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‘Why reading is difficult in Nigeria’

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Odafe Atogun


Author of two books, Tadunos Song and Wake Me When Im Gone and Abuja-based Mr. Odafe Atogun has said the Nigerian society is not yet structured to aid the consumption of cultural products, especially literary books for the immense pleasure inherent in them.

Although, he lives entirely as a writer, he admits to also doing some irregular consultancy jobs in-between writing, which he notes, keeps him rooted on his passion for writing.

Atogun successfully got two book deals from publishers abroad, Canongate, Penguin Random House, and Archie Verlag, which place him in fairly comfortable financial position not to hold a day-job as against most of his peers in the writing business.

Without a vibrant book reading culture, he says, creative writers will always operate on the margins of the cultural eco-system, as their book offerings will remain unsold and so remain impoverished. It is the reason Nigerian writers cannot live off their writing alone, but have to work 9-5 day jobs to keep body and soul together.

Many reasons account for why reading is hard in the country, according to Atogun. First, he points to the country’s lamentable and shambolic transportation system, saying it stifles active book reading and its promotion. He said the amount of time spent commuting would have been properly utilised to read if only the transport system is convenient for that pastime. Atogun argues that until the transport system is redressed active reading would continue to suffer.

According to him, reading is a difficult task in Nigeria. We stay in traffic for two to four hours. In Europe there are trains that you can travel in and you can read comfortably, but not here. Our reading time here is very limited. Most of the reading is done in Europe while commuting. As long as we don’t have good transport system we can’t read. We’re not used to the culture of reading while commuting. You can’t read in the type of buses we have. Our public transport system is a huge distraction to our reading habit. We don’t have good trains or buses that help us to read. So, the time we have to read is like a few hours a week, which is not good enough.”Not only the transport system, Atogun states, militates against active pleasure reading that literary works engenders.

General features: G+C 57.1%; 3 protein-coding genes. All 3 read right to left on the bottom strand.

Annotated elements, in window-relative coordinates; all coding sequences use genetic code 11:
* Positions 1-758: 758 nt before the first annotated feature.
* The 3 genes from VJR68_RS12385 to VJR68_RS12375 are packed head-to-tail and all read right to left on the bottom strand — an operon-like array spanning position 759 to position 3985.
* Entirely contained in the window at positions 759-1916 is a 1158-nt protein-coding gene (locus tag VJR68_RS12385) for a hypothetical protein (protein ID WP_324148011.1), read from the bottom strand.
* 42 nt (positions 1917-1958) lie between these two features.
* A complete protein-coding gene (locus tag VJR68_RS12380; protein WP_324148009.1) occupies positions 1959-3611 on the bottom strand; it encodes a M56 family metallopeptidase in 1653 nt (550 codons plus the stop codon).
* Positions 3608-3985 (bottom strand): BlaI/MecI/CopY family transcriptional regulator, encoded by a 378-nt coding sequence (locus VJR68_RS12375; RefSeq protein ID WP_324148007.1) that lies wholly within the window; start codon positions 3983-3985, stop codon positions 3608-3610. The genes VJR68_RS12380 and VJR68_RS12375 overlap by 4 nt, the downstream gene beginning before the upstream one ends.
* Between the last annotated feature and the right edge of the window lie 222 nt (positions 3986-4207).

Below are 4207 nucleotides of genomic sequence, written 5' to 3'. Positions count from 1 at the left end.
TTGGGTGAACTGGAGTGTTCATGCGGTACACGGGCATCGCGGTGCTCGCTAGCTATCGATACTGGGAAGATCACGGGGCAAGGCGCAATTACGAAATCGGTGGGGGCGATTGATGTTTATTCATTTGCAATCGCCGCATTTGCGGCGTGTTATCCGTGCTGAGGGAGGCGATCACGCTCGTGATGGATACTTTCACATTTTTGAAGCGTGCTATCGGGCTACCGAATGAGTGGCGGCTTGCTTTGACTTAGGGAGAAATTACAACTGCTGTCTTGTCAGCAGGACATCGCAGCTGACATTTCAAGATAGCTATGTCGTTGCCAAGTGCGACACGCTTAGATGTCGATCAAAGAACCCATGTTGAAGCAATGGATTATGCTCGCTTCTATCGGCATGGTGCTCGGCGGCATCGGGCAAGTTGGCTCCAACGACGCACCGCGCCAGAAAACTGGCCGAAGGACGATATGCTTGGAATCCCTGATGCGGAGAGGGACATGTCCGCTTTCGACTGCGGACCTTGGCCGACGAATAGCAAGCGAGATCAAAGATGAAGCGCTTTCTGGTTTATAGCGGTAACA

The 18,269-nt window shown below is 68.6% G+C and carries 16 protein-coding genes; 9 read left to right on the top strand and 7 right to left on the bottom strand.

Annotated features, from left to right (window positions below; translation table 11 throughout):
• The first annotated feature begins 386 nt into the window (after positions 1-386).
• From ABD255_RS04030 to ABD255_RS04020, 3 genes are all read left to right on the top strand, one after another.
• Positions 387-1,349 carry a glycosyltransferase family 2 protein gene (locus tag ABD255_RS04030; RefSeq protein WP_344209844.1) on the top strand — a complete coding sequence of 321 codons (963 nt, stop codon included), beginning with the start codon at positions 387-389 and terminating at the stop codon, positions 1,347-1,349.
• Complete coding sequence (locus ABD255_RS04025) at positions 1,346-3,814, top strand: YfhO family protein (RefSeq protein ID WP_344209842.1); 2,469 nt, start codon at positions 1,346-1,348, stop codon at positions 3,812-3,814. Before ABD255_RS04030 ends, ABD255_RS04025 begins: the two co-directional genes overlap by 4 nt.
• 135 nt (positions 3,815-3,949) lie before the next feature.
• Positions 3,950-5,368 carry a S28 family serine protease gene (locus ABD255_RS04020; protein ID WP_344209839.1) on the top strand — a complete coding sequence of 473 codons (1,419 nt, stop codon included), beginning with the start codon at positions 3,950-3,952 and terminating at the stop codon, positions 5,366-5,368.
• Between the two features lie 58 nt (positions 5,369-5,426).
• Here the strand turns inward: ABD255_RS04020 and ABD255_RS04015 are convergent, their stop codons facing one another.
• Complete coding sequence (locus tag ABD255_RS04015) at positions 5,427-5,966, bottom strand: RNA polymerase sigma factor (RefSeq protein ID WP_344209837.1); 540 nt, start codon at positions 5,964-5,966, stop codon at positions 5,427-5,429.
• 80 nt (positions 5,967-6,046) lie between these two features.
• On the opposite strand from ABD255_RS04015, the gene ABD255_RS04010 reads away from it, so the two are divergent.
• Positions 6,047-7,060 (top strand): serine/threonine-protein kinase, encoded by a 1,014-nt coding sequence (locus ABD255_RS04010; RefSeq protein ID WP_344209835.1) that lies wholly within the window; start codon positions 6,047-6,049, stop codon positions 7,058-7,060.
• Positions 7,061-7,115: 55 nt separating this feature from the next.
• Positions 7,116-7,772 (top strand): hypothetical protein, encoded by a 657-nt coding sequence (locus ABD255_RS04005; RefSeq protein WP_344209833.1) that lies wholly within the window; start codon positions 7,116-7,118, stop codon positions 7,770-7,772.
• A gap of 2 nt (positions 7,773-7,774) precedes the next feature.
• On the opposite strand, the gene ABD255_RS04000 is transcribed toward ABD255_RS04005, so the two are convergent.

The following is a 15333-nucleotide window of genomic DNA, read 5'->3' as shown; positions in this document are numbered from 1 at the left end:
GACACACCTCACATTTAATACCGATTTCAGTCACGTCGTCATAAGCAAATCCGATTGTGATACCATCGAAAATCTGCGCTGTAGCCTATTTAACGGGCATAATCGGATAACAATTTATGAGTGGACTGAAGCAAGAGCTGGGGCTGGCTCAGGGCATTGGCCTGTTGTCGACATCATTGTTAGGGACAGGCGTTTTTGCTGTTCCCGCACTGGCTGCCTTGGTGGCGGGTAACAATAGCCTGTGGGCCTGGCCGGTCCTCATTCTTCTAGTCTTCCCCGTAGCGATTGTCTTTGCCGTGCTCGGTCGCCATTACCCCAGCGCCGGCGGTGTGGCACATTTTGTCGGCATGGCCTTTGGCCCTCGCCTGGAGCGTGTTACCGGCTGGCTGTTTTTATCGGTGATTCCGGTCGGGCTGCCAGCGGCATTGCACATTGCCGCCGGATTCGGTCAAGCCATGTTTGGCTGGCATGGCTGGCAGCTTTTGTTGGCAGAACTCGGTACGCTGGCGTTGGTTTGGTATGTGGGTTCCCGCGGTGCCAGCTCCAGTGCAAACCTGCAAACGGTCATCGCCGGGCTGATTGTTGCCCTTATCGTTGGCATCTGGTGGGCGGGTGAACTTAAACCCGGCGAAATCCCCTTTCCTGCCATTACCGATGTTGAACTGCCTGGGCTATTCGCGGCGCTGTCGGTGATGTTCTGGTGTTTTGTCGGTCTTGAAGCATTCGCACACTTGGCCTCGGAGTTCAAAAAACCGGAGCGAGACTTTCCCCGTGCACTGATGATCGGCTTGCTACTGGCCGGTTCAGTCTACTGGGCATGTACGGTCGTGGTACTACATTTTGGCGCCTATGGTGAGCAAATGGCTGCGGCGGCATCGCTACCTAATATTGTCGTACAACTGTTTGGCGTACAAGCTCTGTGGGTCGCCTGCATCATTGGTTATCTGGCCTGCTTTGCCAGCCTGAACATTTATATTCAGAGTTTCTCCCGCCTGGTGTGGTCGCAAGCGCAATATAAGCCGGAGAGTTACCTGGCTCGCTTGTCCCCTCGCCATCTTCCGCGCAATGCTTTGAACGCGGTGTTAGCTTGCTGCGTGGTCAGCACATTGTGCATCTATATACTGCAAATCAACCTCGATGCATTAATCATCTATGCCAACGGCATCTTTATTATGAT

There is also the general stress of living in a country like Nigeria, Atogun says. You have to put in so much effort for the hustle compared with what happens in western societies. You put in so much time to put food on the table. The pressure of life in third world countries could affect reading reading is a thing of the mind. You have to be in a good frame of mind to read.

Also, Atogun agues most Nigerians live in appalling accommodations that do not support for reading, saying such poor dwelling places impact negatively on the way they consume literature.Disruptive technology such as, smart phones and social media, Atogun says is a big distraction to reading. Social pressure of being abreast of social culture, he says, is another disruption to reading.

You either choose to give more time to reading or socialising. Technology is a big factor; people being glued to their phones, TV, and the cinemas. So, it comes down to apportioning your time well. Imagine someone living in the village and having access to books; he’s more likely to give his time to reading books than the one in the city.

Atogun also decries the cost of books and absence of bookshop as other factors militating against the flowering of a vibrant literary culture that consists of writing and reading. So that while the writerly community appears alive and doing fairly well, the case is different with the reading community that appears to be shrinking.

With Nigeria’s economic woes, which is at the root of most of the factors given above unrelenting, it seems a long way off before respite comes to that aspect of the country’s national life. This also means that the country will continue to regress in all areas, as modern civilization is founded on literacy, which book reading, whether for academic pursuit or pleasure, stands for.


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Odafe Atogun
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